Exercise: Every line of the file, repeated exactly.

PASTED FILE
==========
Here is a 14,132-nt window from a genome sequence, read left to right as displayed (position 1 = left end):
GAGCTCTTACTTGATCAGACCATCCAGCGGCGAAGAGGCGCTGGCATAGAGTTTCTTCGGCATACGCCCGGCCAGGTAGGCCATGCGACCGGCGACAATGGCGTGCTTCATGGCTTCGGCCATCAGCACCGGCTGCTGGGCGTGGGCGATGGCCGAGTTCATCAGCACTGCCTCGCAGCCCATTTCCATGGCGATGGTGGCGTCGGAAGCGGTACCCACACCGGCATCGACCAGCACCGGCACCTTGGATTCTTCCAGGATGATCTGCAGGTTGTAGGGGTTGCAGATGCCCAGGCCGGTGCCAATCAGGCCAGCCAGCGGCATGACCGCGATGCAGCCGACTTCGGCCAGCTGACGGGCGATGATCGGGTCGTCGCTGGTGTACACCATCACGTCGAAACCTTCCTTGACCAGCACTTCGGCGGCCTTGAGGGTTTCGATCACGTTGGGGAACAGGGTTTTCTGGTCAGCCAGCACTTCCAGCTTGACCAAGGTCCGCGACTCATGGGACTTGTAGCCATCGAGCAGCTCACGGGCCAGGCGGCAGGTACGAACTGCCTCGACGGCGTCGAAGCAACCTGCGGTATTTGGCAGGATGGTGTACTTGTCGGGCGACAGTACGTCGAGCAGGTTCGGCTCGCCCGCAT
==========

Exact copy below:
Here is a 14,132-nt window from a genome sequence, read left to right as displayed (position 1 = left end):
GAGCTCTTACTTGATCAGACCATCCAGCGGCGAAGAGGCGCTGGCATAGAGTTTCTTCGGCATACGCCCGGCCAGGTAGGCCATGCGACCGGCGACAATGGCGTGCTTCATGGCTTCGGCCATCAGCACCGGCTGCTGGGCGTGGGCGATGGCCGAGTTCATCAGCACTGCCTCGCAGCCCATTTCCATGGCGATGGTGGCGTCGGAAGCGGTACCCACACCGGCATCGACCAGCACCGGCACCTTGGATTCTTCCAGGATGATCTGCAGGTTGTAGGGGTTGCAGATGCCCAGGCCGGTGCCAATCAGGCCAGCCAGCGGCATGACCGCGATGCAGCCGACTTCGGCCAGCTGACGGGCGATGATCGGGTCGTCGCTGGTGTACACCATCACGTCGAAACCTTCCTTGACCAGCACTTCGGCGGCCTTGAGGGTTTCGATCACGTTGGGGAACAGGGTTTTCTGGTCAGCCAGCACTTCCAGCTTGACCAAGGTCCGCGACTCATGGGACTTGTAGCCATCGAGCAGCTCACGGGCCAGGCGGCAGGTACGAACTGCCTCGACGGCGTCGAAGCAACCTGCGGTATTTGGCAGGATGGTGTACTTGTCGGGCGACAGTACGTCGAGCAGGTTCGGCTCGCCCGCAT